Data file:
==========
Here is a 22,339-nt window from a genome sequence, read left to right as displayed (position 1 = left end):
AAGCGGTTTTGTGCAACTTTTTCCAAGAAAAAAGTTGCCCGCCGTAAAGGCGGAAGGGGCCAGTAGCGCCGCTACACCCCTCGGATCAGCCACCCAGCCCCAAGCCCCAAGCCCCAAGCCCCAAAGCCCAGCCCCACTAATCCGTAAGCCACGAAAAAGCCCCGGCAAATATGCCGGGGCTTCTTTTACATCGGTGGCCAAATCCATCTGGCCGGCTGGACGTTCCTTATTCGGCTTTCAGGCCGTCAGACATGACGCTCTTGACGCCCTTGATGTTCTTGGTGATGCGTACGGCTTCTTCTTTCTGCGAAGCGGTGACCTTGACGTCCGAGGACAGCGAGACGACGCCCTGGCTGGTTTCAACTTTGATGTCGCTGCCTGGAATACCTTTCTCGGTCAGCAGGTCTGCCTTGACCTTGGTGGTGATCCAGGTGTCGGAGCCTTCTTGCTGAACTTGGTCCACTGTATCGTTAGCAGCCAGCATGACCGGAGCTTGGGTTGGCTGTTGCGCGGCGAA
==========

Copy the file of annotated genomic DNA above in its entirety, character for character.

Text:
Here is a 22,339-nt window from a genome sequence, read left to right as displayed (position 1 = left end):
AAGCGGTTTTGTGCAACTTTTTCCAAGAAAAAAGTTGCCCGCCGTAAAGGCGGAAGGGGCCAGTAGCGCCGCTACACCCCTCGGATCAGCCACCCAGCCCCAAGCCCCAAGCCCCAAGCCCCAAAGCCCAGCCCCACTAATCCGTAAGCCACGAAAAAGCCCCGGCAAATATGCCGGGGCTTCTTTTACATCGGTGGCCAAATCCATCTGGCCGGCTGGACGTTCCTTATTCGGCTTTCAGGCCGTCAGACATGACGCTCTTGACGCCCTTGATGTTCTTGGTGATGCGTACGGCTTCTTCTTTCTGCGAAGCGGTGACCTTGACGTCCGAGGACAGCGAGACGACGCCCTGGCTGGTTTCAACTTTGATGTCGCTGCCTGGAATACCTTTCTCGGTCAGCAGGTCTGCCTTGACCTTGGTGGTGATCCAGGTGTCGGAGCCTTCTTGCTGAACTTGGTCCACTGTATCGTTAGCAGCCAGCATGACCGGAGCTTGGGTTGGCTGTTGCGCGGCGAA